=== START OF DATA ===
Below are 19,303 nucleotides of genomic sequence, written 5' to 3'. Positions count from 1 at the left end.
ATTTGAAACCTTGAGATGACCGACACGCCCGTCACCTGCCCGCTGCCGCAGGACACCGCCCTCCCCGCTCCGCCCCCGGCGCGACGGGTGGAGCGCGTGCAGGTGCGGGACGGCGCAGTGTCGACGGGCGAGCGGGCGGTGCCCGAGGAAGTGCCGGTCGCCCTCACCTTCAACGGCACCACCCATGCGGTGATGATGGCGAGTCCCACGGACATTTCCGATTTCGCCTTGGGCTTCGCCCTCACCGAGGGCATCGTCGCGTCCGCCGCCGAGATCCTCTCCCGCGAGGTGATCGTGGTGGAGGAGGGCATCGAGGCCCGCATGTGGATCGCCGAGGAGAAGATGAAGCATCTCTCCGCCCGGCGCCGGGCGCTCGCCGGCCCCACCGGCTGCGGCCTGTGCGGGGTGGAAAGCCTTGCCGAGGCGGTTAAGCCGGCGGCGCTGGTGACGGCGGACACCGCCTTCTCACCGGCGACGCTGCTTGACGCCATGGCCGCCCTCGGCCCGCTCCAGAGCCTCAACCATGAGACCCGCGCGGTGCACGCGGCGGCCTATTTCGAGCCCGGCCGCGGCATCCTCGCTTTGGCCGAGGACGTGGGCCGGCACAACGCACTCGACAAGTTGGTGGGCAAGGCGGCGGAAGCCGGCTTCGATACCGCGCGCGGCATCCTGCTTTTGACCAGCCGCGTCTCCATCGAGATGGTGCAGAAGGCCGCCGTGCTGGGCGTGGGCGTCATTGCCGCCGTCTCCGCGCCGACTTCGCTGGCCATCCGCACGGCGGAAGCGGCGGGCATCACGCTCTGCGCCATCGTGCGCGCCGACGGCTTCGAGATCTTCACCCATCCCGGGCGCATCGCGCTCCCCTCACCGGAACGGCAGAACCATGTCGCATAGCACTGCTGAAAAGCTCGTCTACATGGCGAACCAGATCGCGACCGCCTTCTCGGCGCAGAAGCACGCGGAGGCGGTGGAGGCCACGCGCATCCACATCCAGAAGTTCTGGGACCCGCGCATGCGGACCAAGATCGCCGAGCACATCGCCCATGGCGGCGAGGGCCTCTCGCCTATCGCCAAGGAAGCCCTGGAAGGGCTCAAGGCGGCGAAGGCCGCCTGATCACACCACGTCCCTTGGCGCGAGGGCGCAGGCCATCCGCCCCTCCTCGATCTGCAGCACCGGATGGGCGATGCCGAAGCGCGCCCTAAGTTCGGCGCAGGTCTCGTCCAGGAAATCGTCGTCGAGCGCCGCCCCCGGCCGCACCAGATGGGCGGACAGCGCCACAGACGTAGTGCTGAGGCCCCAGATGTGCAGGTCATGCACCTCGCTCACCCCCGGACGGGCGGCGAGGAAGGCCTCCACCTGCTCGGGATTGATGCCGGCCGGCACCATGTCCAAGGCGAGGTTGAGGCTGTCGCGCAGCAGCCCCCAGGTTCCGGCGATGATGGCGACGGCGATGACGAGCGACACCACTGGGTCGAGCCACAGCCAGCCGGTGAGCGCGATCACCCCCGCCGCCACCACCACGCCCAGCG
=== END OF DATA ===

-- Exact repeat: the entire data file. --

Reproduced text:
Below are 19,303 nucleotides of genomic sequence, written 5' to 3'. Positions count from 1 at the left end.
ATTTGAAACCTTGAGATGACCGACACGCCCGTCACCTGCCCGCTGCCGCAGGACACCGCCCTCCCCGCTCCGCCCCCGGCGCGACGGGTGGAGCGCGTGCAGGTGCGGGACGGCGCAGTGTCGACGGGCGAGCGGGCGGTGCCCGAGGAAGTGCCGGTCGCCCTCACCTTCAACGGCACCACCCATGCGGTGATGATGGCGAGTCCCACGGACATTTCCGATTTCGCCTTGGGCTTCGCCCTCACCGAGGGCATCGTCGCGTCCGCCGCCGAGATCCTCTCCCGCGAGGTGATCGTGGTGGAGGAGGGCATCGAGGCCCGCATGTGGATCGCCGAGGAGAAGATGAAGCATCTCTCCGCCCGGCGCCGGGCGCTCGCCGGCCCCACCGGCTGCGGCCTGTGCGGGGTGGAAAGCCTTGCCGAGGCGGTTAAGCCGGCGGCGCTGGTGACGGCGGACACCGCCTTCTCACCGGCGACGCTGCTTGACGCCATGGCCGCCCTCGGCCCGCTCCAGAGCCTCAACCATGAGACCCGCGCGGTGCACGCGGCGGCCTATTTCGAGCCCGGCCGCGGCATCCTCGCTTTGGCCGAGGACGTGGGCCGGCACAACGCACTCGACAAGTTGGTGGGCAAGGCGGCGGAAGCCGGCTTCGATACCGCGCGCGGCATCCTGCTTTTGACCAGCCGCGTCTCCATCGAGATGGTGCAGAAGGCCGCCGTGCTGGGCGTGGGCGTCATTGCCGCCGTCTCCGCGCCGACTTCGCTGGCCATCCGCACGGCGGAAGCGGCGGGCATCACGCTCTGCGCCATCGTGCGCGCCGACGGCTTCGAGATCTTCACCCATCCCGGGCGCATCGCGCTCCCCTCACCGGAACGGCAGAACCATGTCGCATAGCACTGCTGAAAAGCTCGTCTACATGGCGAACCAGATCGCGACCGCCTTCTCGGCGCAGAAGCACGCGGAGGCGGTGGAGGCCACGCGCATCCACATCCAGAAGTTCTGGGACCCGCGCATGCGGACCAAGATCGCCGAGCACATCGCCCATGGCGGCGAGGGCCTCTCGCCTATCGCCAAGGAAGCCCTGGAAGGGCTCAAGGCGGCGAAGGCCGCCTGATCACACCACGTCCCTTGGCGCGAGGGCGCAGGCCATCCGCCCCTCCTCGATCTGCAGCACCGGATGGGCGATGCCGAAGCGCGCCCTAAGTTCGGCGCAGGTCTCGTCCAGGAAATCGTCGTCGAGCGCCGCCCCCGGCCGCACCAGATGGGCGGACAGCGCCACAGACGTAGTGCTGAGGCCCCAGATGTGCAGGTCATGCACCTCGCTCACCCCCGGACGGGCGGCGAGGAAGGCCTCCACCTGCTCGGGATTGATGCCGGCCGGCACCATGTCCAAGGCGAGGTTGAGGCTGTCGCGCAGCAGCCCCCAGGTTCCGGCGATGATGGCGACGGCGATGACGAGCGACACCACTGGGTCGAGCCACAGCCAGCCGGTGAGCGCGATCACCCCCGCCGCCACCACCACGCCCAGCG